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Title: McMahon Glynn, Patrick to Glynn, Ellen, 1882
ID4369
CollectionPatrick McMahon Glynn_Letters to his family (1874-1927) [Gerald Glynn O'Collins]
Fileglynn/19
Year1882
SenderMcMahon Glynn, Patrick
Sender Gendermale
Sender Occupationtravel agent
Sender Religionunknown
OriginBallarat, Victoria, Australia
DestinationGort, Co. Galway, Ireland
RecipientGlynn, Ellen
Recipient Genderfemale
Relationshipson-mother
Source
Archive
Doc. No.
Date
Partial Date
Doc. Type
Logunknown
Word Count864
Genrenew job, change of residence, account of Ballarat
Note
TranscriptBALLARAT,
March 13th 1882.

My dear Mother
Since I last wrote to you I have been travelling for Life Assurance
and Sewing Machines in the bush. I delayed writing in order that I might form some idea of how it will pay, but by waiting any
longer I can get little more information. The first place I went to
was Egerton, a mining township, situate on the top of a small
mountain and commanding a beautiful prospect of the surrounding
country. From an elevation the country underneath being all covered
with trees looks like a sea—nothing but Australian gums everywhere
—some without bark or leaves in consequence of having been ring
barked or having had the bark cut near the roots which brings on
Decay and consequent clearing of the land. But in another letter I
will describe the country—I have to be off to travel again in half an
I canvassed from house to house at Egerton for three weeks but
had bad luck. Several promised to insure, and began preliminaries,
but when things went on pleasantly] a strike was declared in the
Mines, so that they could not complete. My time there was therefore
gone for nothing. I several times went down the mines. McLoughlin,
my friend, was there as chemist, but has since lost his situation and is
almost a beggar again.
From Egerton we went to travel amongst the farmers in a
district where they are all Irish. I did better there, and have made
about £7 since, which is about my expenses. For a man travelling
by himself a decent income might be realised. He must stick to it, as
the business he does one week does not begin to be remunerative for
a month or two. As I am simply helping an agent—he gets all the
commission on his own cases, and half that on mine. But the horses
and trap are his. If I have a few pounds together in a month or so I
will go to New South Wales, get called to the bar, and if possible get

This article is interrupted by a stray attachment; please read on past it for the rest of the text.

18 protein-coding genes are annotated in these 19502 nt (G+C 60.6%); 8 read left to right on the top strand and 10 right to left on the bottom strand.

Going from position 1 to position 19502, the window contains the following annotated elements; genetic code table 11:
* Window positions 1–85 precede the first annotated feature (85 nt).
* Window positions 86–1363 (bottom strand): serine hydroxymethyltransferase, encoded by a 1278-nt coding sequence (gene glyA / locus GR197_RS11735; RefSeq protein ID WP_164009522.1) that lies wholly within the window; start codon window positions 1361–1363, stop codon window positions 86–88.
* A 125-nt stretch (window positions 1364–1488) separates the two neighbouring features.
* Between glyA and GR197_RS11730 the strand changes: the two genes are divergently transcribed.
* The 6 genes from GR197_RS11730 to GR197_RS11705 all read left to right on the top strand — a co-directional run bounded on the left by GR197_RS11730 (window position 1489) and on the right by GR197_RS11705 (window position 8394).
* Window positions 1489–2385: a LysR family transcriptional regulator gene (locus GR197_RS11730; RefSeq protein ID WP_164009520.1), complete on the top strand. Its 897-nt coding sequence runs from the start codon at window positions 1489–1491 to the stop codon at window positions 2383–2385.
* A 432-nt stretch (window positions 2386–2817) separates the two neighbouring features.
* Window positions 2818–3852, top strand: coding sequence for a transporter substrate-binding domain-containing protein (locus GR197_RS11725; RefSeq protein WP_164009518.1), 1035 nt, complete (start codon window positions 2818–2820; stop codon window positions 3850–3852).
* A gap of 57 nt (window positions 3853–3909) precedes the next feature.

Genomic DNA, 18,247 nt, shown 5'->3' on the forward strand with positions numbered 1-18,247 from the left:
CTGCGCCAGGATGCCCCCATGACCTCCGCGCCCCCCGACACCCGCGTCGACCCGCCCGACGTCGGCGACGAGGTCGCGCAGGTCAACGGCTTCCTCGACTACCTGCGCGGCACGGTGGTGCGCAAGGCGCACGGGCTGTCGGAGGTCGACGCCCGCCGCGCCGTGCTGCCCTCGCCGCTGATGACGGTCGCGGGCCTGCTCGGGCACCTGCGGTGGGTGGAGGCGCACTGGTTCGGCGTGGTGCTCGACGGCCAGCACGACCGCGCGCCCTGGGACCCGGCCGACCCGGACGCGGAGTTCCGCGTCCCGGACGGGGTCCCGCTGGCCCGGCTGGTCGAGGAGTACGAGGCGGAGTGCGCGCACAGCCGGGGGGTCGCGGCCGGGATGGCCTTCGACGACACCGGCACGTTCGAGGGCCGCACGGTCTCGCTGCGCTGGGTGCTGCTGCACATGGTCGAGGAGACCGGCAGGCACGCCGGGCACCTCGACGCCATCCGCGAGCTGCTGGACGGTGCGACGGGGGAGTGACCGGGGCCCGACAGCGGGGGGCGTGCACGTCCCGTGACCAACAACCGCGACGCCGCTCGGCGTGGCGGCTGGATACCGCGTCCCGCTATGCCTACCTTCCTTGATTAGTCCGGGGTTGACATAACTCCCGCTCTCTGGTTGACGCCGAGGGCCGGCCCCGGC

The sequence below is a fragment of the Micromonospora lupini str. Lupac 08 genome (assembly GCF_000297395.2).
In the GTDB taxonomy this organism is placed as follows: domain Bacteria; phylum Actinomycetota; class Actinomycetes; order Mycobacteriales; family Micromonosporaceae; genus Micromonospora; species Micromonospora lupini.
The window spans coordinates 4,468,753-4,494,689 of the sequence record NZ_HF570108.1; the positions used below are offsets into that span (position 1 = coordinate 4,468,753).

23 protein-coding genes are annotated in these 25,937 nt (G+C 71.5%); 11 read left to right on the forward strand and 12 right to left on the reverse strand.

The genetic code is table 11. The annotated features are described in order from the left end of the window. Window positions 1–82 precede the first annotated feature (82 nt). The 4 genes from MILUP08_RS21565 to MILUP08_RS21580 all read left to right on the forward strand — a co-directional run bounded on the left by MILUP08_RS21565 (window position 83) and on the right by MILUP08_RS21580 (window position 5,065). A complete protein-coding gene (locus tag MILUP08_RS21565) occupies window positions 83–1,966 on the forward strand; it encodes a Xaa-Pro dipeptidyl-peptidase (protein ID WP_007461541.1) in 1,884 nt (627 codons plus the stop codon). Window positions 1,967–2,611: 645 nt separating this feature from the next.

[employed] as travelling agent for some Life Office until I put some
money together. It is hard work, requires great tact, and talking
power, and entails a lot of expense in travelling. I never sleep in the
same bed more than two nights in succession. Today I might be
here, tonight 30 miles off. The roads are simply desperate. The
metal roads are not as bad, but the wide lanes which lead off from
them are simply marked out tracks thro' the bush, with feet of red
dust on them, monstrous trees growing in the middle, huge ones fallen
across everywhere, stumps sticking up here and there, deep ruts. In
order to dodge trees etc. etc. the paths are serpentine. One place we
drove to right in the heart of the bush is in general accessible only to timber waggons drawn by teams of 16 or 20 bullocks, or 8 or 10
horses. The ruts are yards deep. Once we had the buggy smashed,
another time a machine wagon smashed, my friend pitched out—the
wheels rolled over his head, the horse upset, and traces broken. I
rode one dark night on a borrowed horse—a racer about 30 miles
through the bush lanes and had to walk sometimes for an hour
together for fearing of breaking the horse's legs over some tree etc.
and missed the way eventually. Another night we drove 13 miles to
get a bed—on another had to sleep under a stack of corn for want of
a bed. But the air was beautiful and balmy, the moonlight lovely, so
that I would just as soon sleep out. The climate however is very
treacherous—changes come on in a minute. This produces English
cholera, which is very bad all around here just now. Almost every
third family I visited was afflicted with an infectious form of ophthalmia
or had the blight. I have been lucky enough to escape it—but
often am abominably annoyed with real Victorian diarroehea.
Some other time I will endeavour to write a proper account of
the country and what I think of it At present I send you Lizzy's and
her daughter Eva's, as well as her nephew's photographs. McL. and
myself are the other. Travelling has shown me what Australian bush
life is—so that I can speak from experience. I only met one snake.
Now as to yourselves I hope you have been all well since. Tell
James I will soon write to him. If you have OT can get from the
Freeman office a copy or two of the edition with my letter I would be
much obliged for it, as the others never reached me. You can direct
[it] to the General Post Office Melbourne. This Ballarat is a lovely
city of about 35,000 inhabitants. It is a mining place. As far as I
have seen of both country and town people here, they are far more
civilized on the whole than the same classes at home.
With love to all for the present

Your affect. Son
P. McM. Glynn